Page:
Published August 01 2010
Frazee-Vergas to hold school board primaryIt’s shaping up to be another lively election season in Frazee-Vergas, a 930-student district in northwest Minnesota’s lakes country.
To narrow down a bustling slate of 10 candidates for four open seats, the district will hold a primary Aug. 10, a rare occurrence in school board elections. Today, a second candidate debate takes place in town, and emotions are running high. Most challengers have embraced a platform of sharply criticizing the current board.
Most recently, criticism has focused on a decision to grant Superintendent Deron Stender a new three-year contract roughly a year before his existing contract expires.
Chris Wacker, one of the candidates, says he’s concerned about how polarizing the discussion leading up to the election has become. He’s tried to stay neutral.
“We’ve got two factions right now: the Frazee Education Association-backed candidates and the existing board that’s been under a lot of criticism,” he said. “Everybody’s expecting all the candidates to take a side.”
The Frazee Education Association has not endorsed board candidates.
Candidates have levied varied criticism at district leadership, from spending decisions to legal bills. They’ve bashed its dysfunctional relationship with teachers and the long, tough negotiation over teacher contracts, which cost the district a $25-per-pupil state fine.
“Our superintendent has too much power,” said candidate Carey Alger. “Instead of the board being his boss, the board does what he says.”
Challengers have been especially critical of the superintendent contract approval, which some felt should have been left to the new board to negotiate – a move Alger called “disgusting” and “a disgrace.”
“Deron Stender wanted to get the contract done before the new board got in so he wouldn’t have to worry about his job,” said Mary Lepisto, another candidate.
Dana Laine, the board chairwoman, disagrees the renewal was rushed. Taking care of that task left one less item on the board’s busy agenda. For Stender, it offered “the security of knowing he has a job, knowing that the majority of the board believes in him,” Laine said.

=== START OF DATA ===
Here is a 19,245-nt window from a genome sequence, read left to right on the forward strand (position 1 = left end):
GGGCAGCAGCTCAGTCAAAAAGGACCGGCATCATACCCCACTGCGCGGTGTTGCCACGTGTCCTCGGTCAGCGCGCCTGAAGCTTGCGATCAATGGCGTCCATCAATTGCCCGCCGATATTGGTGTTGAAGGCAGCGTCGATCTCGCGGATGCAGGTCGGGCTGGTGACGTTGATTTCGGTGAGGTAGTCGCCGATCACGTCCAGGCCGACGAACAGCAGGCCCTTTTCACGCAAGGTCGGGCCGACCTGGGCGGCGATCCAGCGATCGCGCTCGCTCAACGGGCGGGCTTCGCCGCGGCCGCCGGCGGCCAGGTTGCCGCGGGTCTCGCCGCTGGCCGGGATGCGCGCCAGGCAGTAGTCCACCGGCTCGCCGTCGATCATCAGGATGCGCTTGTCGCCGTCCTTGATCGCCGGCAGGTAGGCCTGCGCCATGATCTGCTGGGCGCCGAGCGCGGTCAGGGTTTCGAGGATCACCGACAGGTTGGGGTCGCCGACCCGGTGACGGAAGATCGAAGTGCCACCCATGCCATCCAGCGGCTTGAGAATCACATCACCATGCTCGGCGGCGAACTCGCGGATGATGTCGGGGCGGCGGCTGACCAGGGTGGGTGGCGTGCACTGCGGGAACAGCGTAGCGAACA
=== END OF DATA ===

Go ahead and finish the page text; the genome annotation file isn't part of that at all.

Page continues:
“You have a board that’s been working with him for four years already,” Laine said. “I do believe this is best left in the hands of the current board.”
Stender pointed out the board gave him a positive evaluation only a month earlier. He touted the district’s latest standardized test scores – among the state’s highest in science – achievements he said are getting lost in the pre-election shuffle.
“Among all the criticism and the allegations, we stay focused, we do our job, and we do what’s best for the kids,” said Stender, whose existing contract expires next June 30.
Jerry Bellefeuille, a leader of the Frazee Education Association, said, inevitably, the board election will be at least partly a referendum on the direction of the school district. The relationship between teachers and the administration remains strained.
“I think people realize there needs to be more communication between the administration, the teachers and the board; it needs to be more of a team effort,” he said, adding, “If residents really like our current administration, we’ll make things work regardless.”
Today’s debate is at 7 p.m. in the Frazee Event Center.
About 80 people turned out for the first debate, sponsored by the League of Women Voters. Residents submitted multiple questions, and organizers split candidates in groups of three.
“That way, we could get through more questions,” says moderator Helen Foltz.
Donald Thorp, one of two incumbents running for re-election, said he doesn’t feel at a disadvantage among a group of challengers calling for change. The other incumbent in the race, Richard Ziegler, voted against Stender’s new contract.
Thorp said voters should take into account the precarious Minnesota financial picture in which the board operates.
“You can’t get tunnel vision,” he said. “You have to open up and take in all the information.”
If you go
Readers can reach Forum reporter Mila Koumpilova at (701) 241-5529